People want to see a good baseball game. The fan doesn’t notice a difference between a 95 MPH fastball and a 96. He’s told that X is good so he cheers. If he is told Y is good he will still cheer.

        If you took away the 100 best players in baseball the sport would be the same. People would still go. Every team would be slightly less good but they would all be slightly less good together, which means that nothing would change and the fan wouldn’t care. People pay sports stars a ton of money because they get the star and no one else does, which gives them a special advantage. But every winner has to have a loser. Every fan happy their team is doing well has a corresponding disappointed fan that his team sucks. Sports is a true zero sum economy. Higher levels of objective performance don’t change the fan experience at all.

        If anything, higher levels of objective performance are making the game worse. The moneyball strategy of getting unathletic guys who embarrass themselves fielding but who can walk or hit a homer a lot may win ballgames, but it makes them boring as fuck to watch.

        The only thing you can’t do is provide an unprofessional product. Fans can tell the difference between bad fundamentals even if 95 vs 96 MPH is lost on them. So you can’t have a poorly run unprofessional league like say the XFL. But if you pay sports players reasonable salaries, and have the proper trainers, equipment, management, etc then nobody will notice. The hard part in sports is matching the tradition, accumulated mythology, and imprinted loyalty teams and players have based on their histories. Which is pretty hard when it costs billions just to enter the market on a shaky venture.

        asdf

        June 26, 2013 at 10:18 AM

      • If you, like Lion, don’t like people getting paid too much, then you must hate the top athletes. Michael Jordan was making a lot of money. I can tell you right now: I’d be watching basketball if Jordan was still playing. I am not watching now. The same with Formula 1. Ayrton Senna was amazing, and he made more money than Jordan. Are you saying that without Senna or Jordan there wouldn’t be much difference? Maybe so, but I haven’t seen anything comparable since. (I’m sure Chicago Bulls and McLaren made a lot of money from Jordan and Senna, so they were a good business deal)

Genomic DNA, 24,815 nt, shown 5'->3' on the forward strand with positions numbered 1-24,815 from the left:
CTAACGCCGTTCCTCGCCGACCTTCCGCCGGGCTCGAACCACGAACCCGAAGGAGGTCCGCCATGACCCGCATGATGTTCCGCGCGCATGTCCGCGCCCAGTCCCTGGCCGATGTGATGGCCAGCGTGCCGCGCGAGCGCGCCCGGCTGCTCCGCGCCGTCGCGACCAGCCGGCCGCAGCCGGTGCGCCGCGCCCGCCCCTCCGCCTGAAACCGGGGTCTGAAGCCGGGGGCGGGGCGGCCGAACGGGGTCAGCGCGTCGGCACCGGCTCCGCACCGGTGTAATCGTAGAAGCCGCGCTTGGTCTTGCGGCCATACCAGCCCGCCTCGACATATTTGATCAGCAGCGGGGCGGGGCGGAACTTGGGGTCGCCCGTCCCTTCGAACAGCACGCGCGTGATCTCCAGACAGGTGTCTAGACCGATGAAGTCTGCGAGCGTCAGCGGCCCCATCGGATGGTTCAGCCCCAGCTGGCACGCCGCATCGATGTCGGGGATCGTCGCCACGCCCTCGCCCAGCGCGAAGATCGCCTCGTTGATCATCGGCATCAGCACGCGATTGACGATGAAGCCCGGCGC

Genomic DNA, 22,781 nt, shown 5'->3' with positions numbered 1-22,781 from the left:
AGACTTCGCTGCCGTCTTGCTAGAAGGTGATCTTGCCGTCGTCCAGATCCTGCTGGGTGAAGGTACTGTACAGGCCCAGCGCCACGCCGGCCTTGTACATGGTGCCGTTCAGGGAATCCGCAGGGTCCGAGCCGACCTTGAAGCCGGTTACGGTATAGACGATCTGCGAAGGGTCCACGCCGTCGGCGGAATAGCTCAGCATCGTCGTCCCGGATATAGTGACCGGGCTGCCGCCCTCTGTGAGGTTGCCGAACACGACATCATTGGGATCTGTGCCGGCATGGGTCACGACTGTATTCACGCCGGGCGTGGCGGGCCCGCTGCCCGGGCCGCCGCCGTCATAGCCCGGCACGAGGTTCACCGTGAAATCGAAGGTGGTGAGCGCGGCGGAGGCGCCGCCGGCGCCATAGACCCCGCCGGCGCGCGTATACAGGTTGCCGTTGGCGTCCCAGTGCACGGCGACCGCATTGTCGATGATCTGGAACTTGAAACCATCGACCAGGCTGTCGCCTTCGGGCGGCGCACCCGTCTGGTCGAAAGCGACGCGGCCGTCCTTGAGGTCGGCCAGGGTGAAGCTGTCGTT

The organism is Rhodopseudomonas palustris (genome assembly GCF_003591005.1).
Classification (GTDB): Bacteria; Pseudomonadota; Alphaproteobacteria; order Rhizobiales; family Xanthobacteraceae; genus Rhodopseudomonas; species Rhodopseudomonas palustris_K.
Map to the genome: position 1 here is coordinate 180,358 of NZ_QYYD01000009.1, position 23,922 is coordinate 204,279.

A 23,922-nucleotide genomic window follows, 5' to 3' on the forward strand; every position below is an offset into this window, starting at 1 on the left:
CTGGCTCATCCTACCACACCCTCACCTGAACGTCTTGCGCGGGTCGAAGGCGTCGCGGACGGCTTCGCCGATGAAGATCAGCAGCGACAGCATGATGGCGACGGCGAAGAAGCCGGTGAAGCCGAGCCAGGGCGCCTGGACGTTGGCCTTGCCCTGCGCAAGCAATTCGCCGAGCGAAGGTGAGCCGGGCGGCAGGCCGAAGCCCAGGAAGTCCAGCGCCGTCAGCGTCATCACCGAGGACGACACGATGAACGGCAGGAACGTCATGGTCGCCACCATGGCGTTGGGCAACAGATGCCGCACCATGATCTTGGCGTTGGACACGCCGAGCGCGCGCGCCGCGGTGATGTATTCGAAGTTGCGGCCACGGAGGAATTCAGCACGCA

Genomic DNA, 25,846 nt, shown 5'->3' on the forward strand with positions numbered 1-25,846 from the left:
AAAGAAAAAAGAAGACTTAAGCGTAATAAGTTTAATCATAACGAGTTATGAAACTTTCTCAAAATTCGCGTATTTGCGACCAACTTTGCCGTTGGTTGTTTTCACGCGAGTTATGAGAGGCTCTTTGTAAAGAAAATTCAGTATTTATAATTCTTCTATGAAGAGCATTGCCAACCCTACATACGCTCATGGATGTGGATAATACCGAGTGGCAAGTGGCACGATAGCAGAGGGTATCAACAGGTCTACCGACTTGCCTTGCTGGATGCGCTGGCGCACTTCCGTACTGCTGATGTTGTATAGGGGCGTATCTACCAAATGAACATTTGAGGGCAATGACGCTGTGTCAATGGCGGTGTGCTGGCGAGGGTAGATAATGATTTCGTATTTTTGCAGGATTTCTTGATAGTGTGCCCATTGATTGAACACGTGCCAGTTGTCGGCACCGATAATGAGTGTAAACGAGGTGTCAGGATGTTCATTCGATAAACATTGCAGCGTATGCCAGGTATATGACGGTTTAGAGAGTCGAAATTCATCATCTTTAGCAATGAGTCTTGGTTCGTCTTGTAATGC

Zack

        June 27, 2013 at 11:13 PM

      • “I agree with some of this greatest post ever but I perceive the world differently. Is Migi Cabrera of the Detroit Tigers replaceable?”

        I may be stating the obvious to you, but there is a stat called “Wins Above Replacement” which tries to answer this very question. Baseball is a great place to talk about the “fungibility” of talent because it is so obviously a team game where one superstar rarely makes or breaks a single game and a single game rarely makes or breaks a team’s season.

        Yet, for those instances where a few games at the end of the season and the playoffs do make or break a team’s season, teams are willing to pay superstars much, much more than they would pay the superstar’s replacement.

        BS Inc.

        June 26, 2013 at 8:27 PM

    • asdf is right. I remember reading a few years ago about Yale admissions. An admissions office admitted to the NYT that Yale could select a different set of students for their freshman class and the quality would be the same. The elite are replaceable.